Can the History Channel update its brand before it becomes a thing of the past? The network is attempting something risky with Sunday's pilot "Dead or Alive" -- a survival series shot from a first-person POV by a group of filmmakers straight out of UCLA film school.
"I'm really proud we got on air," JP Castel, the "Dead or Alive" producer tells me. "It's being thrown in there in kind of a crazy way."
History Channel execs approached "Dead or Alive" director Benjamin Arfmann after seeing his short film, "Random Stop," which also featured a narrative shot from the first-person point of view of the protagonist. It's a technique that's difficult to carry off. You might be familiar with it from the classic Humphrey Bogart film, "Dark Passage," the television series (or SNL skit) "The Continental" or more recently in the Oscar-nominated "The Diving Bell and the Butterfly." It's a choice that comes with a host of challenges.
"There are some things that work really well and there are some things that are really difficult," says Arfmann. "The concept of seeing a smile, that's the easiest thing with a normal film, but first-person it's really tough."
After examining more than 150 potential narratives for the pilot, the filmmakers settled on a narrative that tells the story of an American man battling to survive in the Alaskan wilderness after getting lost during a hunting trip. Arfmann worked hard to come up with creative ways to get the audience to identify with the protagonist.
"You can't constantly have a mirror or a puddle of water," says Arfmann. "You can have him speak to himself or to another character ... But even then you can't have your main character always talking about what he's feeling."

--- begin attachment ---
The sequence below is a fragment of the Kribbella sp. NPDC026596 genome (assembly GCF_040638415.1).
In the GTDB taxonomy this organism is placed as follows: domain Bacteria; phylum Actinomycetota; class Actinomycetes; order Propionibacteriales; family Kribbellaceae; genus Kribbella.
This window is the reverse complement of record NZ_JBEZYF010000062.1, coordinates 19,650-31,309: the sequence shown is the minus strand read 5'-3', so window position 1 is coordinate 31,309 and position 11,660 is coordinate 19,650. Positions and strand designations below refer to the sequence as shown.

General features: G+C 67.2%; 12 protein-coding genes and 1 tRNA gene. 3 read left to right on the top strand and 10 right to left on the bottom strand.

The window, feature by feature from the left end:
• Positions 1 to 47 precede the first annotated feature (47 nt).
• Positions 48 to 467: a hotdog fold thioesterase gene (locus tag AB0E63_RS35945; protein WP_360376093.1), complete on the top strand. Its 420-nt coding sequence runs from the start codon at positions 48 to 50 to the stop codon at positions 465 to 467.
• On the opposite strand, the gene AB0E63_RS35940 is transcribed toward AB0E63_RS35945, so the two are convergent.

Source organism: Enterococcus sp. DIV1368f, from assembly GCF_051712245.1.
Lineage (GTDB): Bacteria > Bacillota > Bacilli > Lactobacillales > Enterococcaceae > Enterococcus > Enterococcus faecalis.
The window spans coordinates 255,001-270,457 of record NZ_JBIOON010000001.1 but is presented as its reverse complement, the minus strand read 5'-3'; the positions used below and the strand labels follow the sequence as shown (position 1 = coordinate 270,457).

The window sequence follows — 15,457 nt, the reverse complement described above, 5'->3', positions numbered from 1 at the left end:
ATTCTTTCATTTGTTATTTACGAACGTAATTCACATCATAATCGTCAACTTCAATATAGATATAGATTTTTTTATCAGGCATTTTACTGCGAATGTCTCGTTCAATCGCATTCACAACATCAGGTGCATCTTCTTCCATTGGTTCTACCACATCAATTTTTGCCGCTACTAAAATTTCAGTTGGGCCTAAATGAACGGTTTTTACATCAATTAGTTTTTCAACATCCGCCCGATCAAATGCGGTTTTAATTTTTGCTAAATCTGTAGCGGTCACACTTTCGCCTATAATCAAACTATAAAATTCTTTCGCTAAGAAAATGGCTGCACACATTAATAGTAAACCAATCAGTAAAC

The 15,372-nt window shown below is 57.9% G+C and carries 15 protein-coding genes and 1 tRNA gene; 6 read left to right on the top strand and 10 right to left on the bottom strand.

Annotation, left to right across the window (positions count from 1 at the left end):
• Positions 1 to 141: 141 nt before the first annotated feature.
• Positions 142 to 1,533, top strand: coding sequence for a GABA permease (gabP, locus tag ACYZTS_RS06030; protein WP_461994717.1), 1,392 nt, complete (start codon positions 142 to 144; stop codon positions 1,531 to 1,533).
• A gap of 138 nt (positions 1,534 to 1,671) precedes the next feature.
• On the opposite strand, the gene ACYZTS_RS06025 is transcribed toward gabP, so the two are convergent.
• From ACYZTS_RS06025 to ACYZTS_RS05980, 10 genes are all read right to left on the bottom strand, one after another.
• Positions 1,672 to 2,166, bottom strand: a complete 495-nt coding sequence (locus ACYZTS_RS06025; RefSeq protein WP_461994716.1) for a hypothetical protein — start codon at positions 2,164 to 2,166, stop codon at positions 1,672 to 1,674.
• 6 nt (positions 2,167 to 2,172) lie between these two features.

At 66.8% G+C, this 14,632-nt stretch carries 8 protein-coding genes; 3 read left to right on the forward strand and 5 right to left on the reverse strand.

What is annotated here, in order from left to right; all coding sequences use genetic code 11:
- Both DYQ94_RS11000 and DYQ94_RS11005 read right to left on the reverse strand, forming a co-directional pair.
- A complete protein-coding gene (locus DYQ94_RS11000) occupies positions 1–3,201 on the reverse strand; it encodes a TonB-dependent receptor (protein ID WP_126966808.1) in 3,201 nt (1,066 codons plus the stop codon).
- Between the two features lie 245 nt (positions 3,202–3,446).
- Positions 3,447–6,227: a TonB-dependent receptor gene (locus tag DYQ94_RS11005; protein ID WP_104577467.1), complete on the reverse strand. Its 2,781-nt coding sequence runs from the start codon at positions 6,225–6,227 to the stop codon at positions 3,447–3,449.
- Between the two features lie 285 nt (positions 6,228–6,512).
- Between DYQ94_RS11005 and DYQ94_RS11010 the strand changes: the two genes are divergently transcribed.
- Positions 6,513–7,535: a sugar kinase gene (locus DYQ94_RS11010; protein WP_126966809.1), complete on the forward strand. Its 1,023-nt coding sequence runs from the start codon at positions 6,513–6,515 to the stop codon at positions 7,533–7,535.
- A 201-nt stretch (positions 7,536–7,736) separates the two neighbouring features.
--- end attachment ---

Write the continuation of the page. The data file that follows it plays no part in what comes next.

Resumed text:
And because of the nature of the first-person narrative, it was cinematographer Justin Perkinson who wound up "acting" the part of the show's hero. The pilot required Perkinson to strap a Sony Alpha 7S, a very low light sensitive camera, to his head and "act" as the protagonist trying to survive the harsh conditions.
"It means we put him in a bag and beat him with sticks the whole time," Castel jokes, but also notes that the crew was moved by the cinematographer's performance.
"There's a scene before the final commercial when he's on the top of the mountain and he is doing performing elements of crying," Castel recalls.
"I loved that challenge," Perkinson tells me. "It was interesting to learn the language as cinematographer and actor."
In addition to the camera, Perkinson had to deal with a large lens, focus gear, the mount on the helmet and counter weights drilled into the back of the rig.
"It was the definition of a Franken-rig," says Arfmann.
Beyond the technical trials and tribulations, the crew ran into another major challenge -- the weather.
"I don't think any of us could have anticipated how strong Alaska could bring the thunder," says Perkinson recalling how during the shoot the sunshine would rapidly turn into blizzard conditions.
"Dead or Alive" is an unusual debut for a pilot by television standards. Typically a pilot is shot, reviewed internally and given the greenlight for more episodes before it hits the air. But the network seems to be curious how audiences will react to the series' potential. History Channel aired the pilot on Sunday night and is waiting to see how it performs before it orders additional episodes.
"They're different stories unified by the way that we're telling them," says Arfmann. "It won't be the same characters from week to week."
The channel also tends to draw an older demographic, one that isn't used to experimental narratives. While the network likely hopes to draw its standard audience that watches TV, it's also posting the pilot on its website to attract a younger demographic that might find it online.
"History Channel has never done a scripted half hour," says Castel who hopes enough viewers will find concept unique enough to press the network to fit the show into the network's structure. "They're very eager to see what happens."